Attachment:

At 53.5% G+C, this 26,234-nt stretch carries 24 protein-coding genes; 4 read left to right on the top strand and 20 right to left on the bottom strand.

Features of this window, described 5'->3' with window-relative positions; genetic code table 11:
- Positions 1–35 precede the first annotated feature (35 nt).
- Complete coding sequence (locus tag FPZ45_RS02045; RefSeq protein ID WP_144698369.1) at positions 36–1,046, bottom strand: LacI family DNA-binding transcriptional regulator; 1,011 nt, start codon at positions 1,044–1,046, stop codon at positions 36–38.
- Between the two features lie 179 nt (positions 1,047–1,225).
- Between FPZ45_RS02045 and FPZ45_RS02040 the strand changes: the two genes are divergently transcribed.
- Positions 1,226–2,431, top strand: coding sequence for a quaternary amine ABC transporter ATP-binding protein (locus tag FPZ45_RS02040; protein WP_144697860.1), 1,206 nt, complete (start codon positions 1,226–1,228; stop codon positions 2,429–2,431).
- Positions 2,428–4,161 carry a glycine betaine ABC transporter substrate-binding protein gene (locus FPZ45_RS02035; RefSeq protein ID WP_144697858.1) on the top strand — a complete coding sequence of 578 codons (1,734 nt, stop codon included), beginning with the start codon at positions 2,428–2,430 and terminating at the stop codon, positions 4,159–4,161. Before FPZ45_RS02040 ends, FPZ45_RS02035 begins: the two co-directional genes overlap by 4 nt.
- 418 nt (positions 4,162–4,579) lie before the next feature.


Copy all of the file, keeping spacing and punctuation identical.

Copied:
At 53.5% G+C, this 26,234-nt stretch carries 24 protein-coding genes; 4 read left to right on the top strand and 20 right to left on the bottom strand.

Features of this window, described 5'->3' with window-relative positions; genetic code table 11:
- Positions 1–35 precede the first annotated feature (35 nt).
- Complete coding sequence (locus tag FPZ45_RS02045; RefSeq protein ID WP_144698369.1) at positions 36–1,046, bottom strand: LacI family DNA-binding transcriptional regulator; 1,011 nt, start codon at positions 1,044–1,046, stop codon at positions 36–38.
- Between the two features lie 179 nt (positions 1,047–1,225).
- Between FPZ45_RS02045 and FPZ45_RS02040 the strand changes: the two genes are divergently transcribed.
- Positions 1,226–2,431, top strand: coding sequence for a quaternary amine ABC transporter ATP-binding protein (locus tag FPZ45_RS02040; protein WP_144697860.1), 1,206 nt, complete (start codon positions 1,226–1,228; stop codon positions 2,429–2,431).
- Positions 2,428–4,161 carry a glycine betaine ABC transporter substrate-binding protein gene (locus FPZ45_RS02035; RefSeq protein ID WP_144697858.1) on the top strand — a complete coding sequence of 578 codons (1,734 nt, stop codon included), beginning with the start codon at positions 2,428–2,430 and terminating at the stop codon, positions 4,159–4,161. Before FPZ45_RS02040 ends, FPZ45_RS02035 begins: the two co-directional genes overlap by 4 nt.
- 418 nt (positions 4,162–4,579) lie before the next feature.